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United States Department of Agriculture

Agricultural Research Service

Title: Cloning of a Chloroplast Atp Synthase Activation Mutation in Arabidopsis

Authors
item Gong, Ping - UNIVERSITY OF ILLINOIS
item Wu, Guosheng - UNIVERSITY OF ILLINOIS
item Ort, Donald

Submitted to: Plant Biology
Publication Type: Abstract Only
Publication Acceptance Date: February 21, 2004
Publication Date: August 1, 2004
Citation: Gong, P., Wu, G., Ort, D.R. 2004. Cloning of A Chloroplast Atp Synthase Activation Mutation In Arabidopsis [abstract]. Plant Biology. Available: http://abstracts.aspb.org/pb2004/public/P39/7963.html.

Technical Abstract: In plants, the chloroplast ATP synthase functions to synthesize ATP from ADP and phosphate driven by the proton motive across the thylakoid membrane. The ATP synthase maintains high synthetic activity in the light and assumes a latent inactive state to avoid futile hydrolysis of ATP in the dark. Previously we isolated an EMS-mutagenized Arabidopsis mutant, denoted coupling factor slow recovery (cfs) mutant, which showed anomalous ATP synthase activation/deactivation characteristics as well as a distinct growth phenotype compared to the wild type. The most significant feature of this mutant is that the deactivation of ATP synthase induced by dark adaptation is very slow, indicating interference with the ATP synthase regulatory system. Genetic analysis showed that the cfs mutant is a recessive allele and the trait is controlled by a single nuclear gene. In order to identify the cfs gene, we did genetic and positional mapping with SSLP and CAPS markers. The cfs gene was mapped to a region in the bacterial artificial chromosome (BAC) clone T16L24 and F24G16. This portion of the chromosome turned out to be a region of extremely low recombination preventing finer mapping. We obtained Agrobacterium transferred DNA (T-DNA) insertion mutants from the Salk Institute Genome Analysis Laboratory (SIGnAL) for each of the 34 putative genes located in this region and screened the phenotypes. Only one homozygous T-DNA mutant gene knockout line showed a similar phenotype to cfs. We cloned and sequenced this gene and confirmed the EMS mutation site. The cfs mutant arises from a point mutation of G to A producing an amino acid substitution from Trp to Stop, thereby producing a truncated protein. The further investigation of cfs gene and the function of its gene product are in progress.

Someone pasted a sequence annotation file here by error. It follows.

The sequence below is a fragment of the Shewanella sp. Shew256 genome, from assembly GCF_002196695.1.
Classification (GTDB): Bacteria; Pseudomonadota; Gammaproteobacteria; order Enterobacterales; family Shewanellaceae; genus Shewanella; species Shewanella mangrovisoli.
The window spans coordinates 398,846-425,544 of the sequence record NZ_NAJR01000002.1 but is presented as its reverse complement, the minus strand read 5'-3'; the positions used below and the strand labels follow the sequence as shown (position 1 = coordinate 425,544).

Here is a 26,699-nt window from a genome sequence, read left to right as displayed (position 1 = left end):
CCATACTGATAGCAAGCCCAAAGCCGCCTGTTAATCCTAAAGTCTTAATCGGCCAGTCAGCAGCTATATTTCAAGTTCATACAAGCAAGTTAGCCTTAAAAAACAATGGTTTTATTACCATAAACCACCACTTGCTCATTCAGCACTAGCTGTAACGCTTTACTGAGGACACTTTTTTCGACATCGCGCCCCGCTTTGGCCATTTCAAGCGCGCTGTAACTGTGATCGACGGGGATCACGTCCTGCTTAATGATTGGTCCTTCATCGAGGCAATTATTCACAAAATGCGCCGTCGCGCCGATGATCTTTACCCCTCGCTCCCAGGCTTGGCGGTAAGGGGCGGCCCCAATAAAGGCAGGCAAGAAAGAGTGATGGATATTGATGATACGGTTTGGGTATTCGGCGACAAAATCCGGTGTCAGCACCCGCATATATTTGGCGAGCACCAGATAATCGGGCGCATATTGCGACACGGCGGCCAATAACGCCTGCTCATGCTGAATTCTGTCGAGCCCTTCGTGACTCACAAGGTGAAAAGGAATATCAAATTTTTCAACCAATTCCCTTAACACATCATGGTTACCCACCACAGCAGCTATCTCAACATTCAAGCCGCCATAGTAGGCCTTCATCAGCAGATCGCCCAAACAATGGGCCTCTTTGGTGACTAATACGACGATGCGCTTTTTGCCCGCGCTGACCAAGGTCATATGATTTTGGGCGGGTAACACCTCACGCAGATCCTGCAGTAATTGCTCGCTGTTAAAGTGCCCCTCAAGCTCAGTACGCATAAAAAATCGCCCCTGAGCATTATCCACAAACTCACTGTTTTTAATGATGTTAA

Last Modified: 7/31/2014
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